Marble Peak by Hall Peak via Mountain Loop Highway + NW Ridge / 大理石峯

  • Reading time:4 mins read

Marble Peak towers above Mountain Loop Highway south of Stillaguamish River. Hall Peak, the nearest taller neighbor, sits over a mile away east of Marble Pass. Of all feasible routes, the northwest ridge is the most direct way to this modest high point.

Marble Peak summit above
Marble Peak summit above

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Marble Peak at a Glance

Access: Marble Pass historical signage
Round Trip: 5 miles
Elevation Range: 1480′-5160′
Gear: helmet, microspikes, crampons, ice ax
GPS Track: available
Dog-Friendly: no

The Preface

Marble Peak was another long-time goal. But what’s the catch, you ask? The mighty South Fork Stillaguamish River has long stood in the way between us and the summit. It’s also why visitors to this peak have been few and far between.

Last time we came with an inflatable raft and planned to cross the river in one try. But I soon knew something was wrong when I went inside the boat. I had forgotten to include my gear weight, and the water was trickling in fast!

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Fording the Stillaguamish River

The pup and I returned with a raft twice the size. But this time, my main concern for crossing the river was the water level from the spring snowmelt. After some checking, I decided to ford the river instead. It was still waist-high at the shallowest spot with the least rapids.

Glad the water wasn’t as cold as Miller River. Once on the south side, I wrung out the water on my long johns and changed into boots. Then I used gaiters, a shell, and a pack cover to keep dry from the wet brush. The forest was still damp from the rain the day before.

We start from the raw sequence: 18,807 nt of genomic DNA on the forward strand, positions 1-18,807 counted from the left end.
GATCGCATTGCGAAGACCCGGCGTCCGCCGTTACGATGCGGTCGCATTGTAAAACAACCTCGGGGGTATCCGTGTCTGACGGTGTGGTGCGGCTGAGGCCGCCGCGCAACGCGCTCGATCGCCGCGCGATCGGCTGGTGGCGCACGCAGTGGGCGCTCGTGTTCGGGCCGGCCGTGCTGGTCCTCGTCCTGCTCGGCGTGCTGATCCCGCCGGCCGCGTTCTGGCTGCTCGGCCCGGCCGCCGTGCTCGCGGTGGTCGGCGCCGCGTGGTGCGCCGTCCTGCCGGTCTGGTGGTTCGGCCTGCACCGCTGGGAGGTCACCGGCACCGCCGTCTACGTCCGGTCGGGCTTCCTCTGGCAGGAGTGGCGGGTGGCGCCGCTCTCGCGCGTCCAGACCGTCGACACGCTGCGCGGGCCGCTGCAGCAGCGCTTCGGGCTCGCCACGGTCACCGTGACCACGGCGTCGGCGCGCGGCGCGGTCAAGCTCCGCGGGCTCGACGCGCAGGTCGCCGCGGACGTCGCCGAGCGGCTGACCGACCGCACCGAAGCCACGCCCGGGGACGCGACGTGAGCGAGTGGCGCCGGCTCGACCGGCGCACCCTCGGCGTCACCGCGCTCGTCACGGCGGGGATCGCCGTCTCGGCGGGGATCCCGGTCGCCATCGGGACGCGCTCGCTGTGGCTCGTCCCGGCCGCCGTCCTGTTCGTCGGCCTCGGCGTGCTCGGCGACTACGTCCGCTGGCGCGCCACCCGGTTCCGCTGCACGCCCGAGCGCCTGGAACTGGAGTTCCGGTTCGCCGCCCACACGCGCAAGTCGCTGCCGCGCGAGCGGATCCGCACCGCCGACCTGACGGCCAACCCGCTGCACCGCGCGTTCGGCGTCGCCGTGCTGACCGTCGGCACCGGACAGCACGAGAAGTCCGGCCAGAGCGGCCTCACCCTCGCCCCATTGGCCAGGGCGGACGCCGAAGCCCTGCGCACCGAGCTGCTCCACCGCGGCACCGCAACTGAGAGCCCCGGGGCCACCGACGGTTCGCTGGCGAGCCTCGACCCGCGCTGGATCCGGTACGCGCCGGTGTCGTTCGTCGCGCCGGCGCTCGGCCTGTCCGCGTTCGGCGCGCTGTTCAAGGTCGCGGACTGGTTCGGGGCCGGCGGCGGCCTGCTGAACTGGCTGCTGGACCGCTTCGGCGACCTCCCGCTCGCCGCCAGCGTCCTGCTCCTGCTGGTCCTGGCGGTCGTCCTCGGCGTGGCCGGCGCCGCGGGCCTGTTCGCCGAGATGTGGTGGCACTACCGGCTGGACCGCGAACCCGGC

Safe landing
Safe landing

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Northwest Ridge

Right away, we dove into the light brush behind the stony shore and went through down trees in the wetland. Then we went on the ridge and fought through dead logs up to 2500′. Devils club and slide alder had inundated the hillside, where we used the animal tracks until they faded.

Above 3500′, we bypassed two places of steep steps from the east. The terrain later flattened at 3800′, where blueberry bushes replaced the brush up to 4000′. At 4100′, we dropped 50′ on the east to avoid a massive outcrop, then returned to the ridge at 4150′.

Strolling along
Strolling along

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Final Stretch on Marble Peak

As the terrain steepened, the ridge narrowed. To the east was the unnerving view into Marble Gulch. We bypassed a few places with krummholz on the crest from the west. Then at 5000′, we went up 100′ steep snow in crampons to the north saddle. From there, the summit looked nearly vertical.

Things looked promising after we crossed the snow arête to the south. I soon stashed gear in the trees to finish the final stretch. En route, we used solid ledges and handholds through some loose rocks. Then a few more steps put us on the broad summit of Marble Peak.

Marble Peak summit up ahead
Marble Peak summit up ahead

See more trip photos here.

Marble Peak Summit Views

Like Hall Peak, the type 2 grunt work came with rewarding views with not nearly as much brush. I took a few seconds to catch my breath and quickly noticed the dramatic landscape. It was the stunning cirque above Copper Lake!

What a hidden gem! Besides seeing it from Vesper Peak, the sight of the lake basin from here couldn’t have been any more direct. What a gorgeous day to see all the familiar peaks —Morning Star Peak, Del Campo Peak, Devils Peak.

Southwest panoramic view
Southwest panoramic view

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Outro

We enjoyed an extended visit before leaving as we likely wouldn’t revisit Marble Peak anytime soon. Going down through the brush on the ridge was just as slow. But the blueberry bushes were much more tolerable in reverse.

Now, about that river crossing…

Finding our way home
Finding our way home

See more trip photos here.

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